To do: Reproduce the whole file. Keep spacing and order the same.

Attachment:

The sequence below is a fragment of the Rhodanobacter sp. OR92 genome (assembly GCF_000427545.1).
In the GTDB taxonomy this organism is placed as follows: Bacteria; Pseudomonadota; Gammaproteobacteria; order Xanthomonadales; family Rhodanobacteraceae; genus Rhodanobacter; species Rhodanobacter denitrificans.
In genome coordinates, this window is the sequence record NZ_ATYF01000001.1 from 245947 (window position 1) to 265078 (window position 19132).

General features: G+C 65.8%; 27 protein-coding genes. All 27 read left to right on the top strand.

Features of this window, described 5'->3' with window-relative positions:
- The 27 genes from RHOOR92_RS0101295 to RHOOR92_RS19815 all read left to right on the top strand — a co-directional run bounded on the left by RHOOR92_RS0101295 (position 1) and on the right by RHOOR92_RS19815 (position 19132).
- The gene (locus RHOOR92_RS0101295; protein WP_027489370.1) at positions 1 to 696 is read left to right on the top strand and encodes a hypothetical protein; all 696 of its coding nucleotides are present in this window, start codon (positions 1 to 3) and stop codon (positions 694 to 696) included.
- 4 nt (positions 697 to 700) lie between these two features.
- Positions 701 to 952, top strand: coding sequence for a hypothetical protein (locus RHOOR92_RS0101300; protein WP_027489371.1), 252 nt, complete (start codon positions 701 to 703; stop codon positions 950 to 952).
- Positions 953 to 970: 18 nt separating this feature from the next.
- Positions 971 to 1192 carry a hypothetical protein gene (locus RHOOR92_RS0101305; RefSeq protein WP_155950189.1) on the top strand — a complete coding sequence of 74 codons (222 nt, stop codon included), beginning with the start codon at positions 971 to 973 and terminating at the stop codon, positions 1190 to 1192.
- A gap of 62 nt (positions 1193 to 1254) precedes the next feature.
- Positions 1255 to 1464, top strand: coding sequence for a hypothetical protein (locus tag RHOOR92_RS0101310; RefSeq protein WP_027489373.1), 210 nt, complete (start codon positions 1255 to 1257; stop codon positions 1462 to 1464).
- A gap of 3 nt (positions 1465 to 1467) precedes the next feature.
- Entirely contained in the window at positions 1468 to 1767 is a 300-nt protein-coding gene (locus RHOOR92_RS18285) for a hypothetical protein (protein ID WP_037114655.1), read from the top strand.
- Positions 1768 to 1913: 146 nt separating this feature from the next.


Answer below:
The sequence below is a fragment of the Rhodanobacter sp. OR92 genome (assembly GCF_000427545.1).
In the GTDB taxonomy this organism is placed as follows: Bacteria; Pseudomonadota; Gammaproteobacteria; order Xanthomonadales; family Rhodanobacteraceae; genus Rhodanobacter; species Rhodanobacter denitrificans.
In genome coordinates, this window is the sequence record NZ_ATYF01000001.1 from 245947 (window position 1) to 265078 (window position 19132).

General features: G+C 65.8%; 27 protein-coding genes. All 27 read left to right on the top strand.

Features of this window, described 5'->3' with window-relative positions:
- The 27 genes from RHOOR92_RS0101295 to RHOOR92_RS19815 all read left to right on the top strand — a co-directional run bounded on the left by RHOOR92_RS0101295 (position 1) and on the right by RHOOR92_RS19815 (position 19132).
- The gene (locus RHOOR92_RS0101295; protein WP_027489370.1) at positions 1 to 696 is read left to right on the top strand and encodes a hypothetical protein; all 696 of its coding nucleotides are present in this window, start codon (positions 1 to 3) and stop codon (positions 694 to 696) included.
- 4 nt (positions 697 to 700) lie between these two features.
- Positions 701 to 952, top strand: coding sequence for a hypothetical protein (locus RHOOR92_RS0101300; protein WP_027489371.1), 252 nt, complete (start codon positions 701 to 703; stop codon positions 950 to 952).
- Positions 953 to 970: 18 nt separating this feature from the next.
- Positions 971 to 1192 carry a hypothetical protein gene (locus RHOOR92_RS0101305; RefSeq protein WP_155950189.1) on the top strand — a complete coding sequence of 74 codons (222 nt, stop codon included), beginning with the start codon at positions 971 to 973 and terminating at the stop codon, positions 1190 to 1192.
- A gap of 62 nt (positions 1193 to 1254) precedes the next feature.
- Positions 1255 to 1464, top strand: coding sequence for a hypothetical protein (locus tag RHOOR92_RS0101310; RefSeq protein WP_027489373.1), 210 nt, complete (start codon positions 1255 to 1257; stop codon positions 1462 to 1464).
- A gap of 3 nt (positions 1465 to 1467) precedes the next feature.
- Entirely contained in the window at positions 1468 to 1767 is a 300-nt protein-coding gene (locus RHOOR92_RS18285) for a hypothetical protein (protein ID WP_037114655.1), read from the top strand.
- Positions 1768 to 1913: 146 nt separating this feature from the next.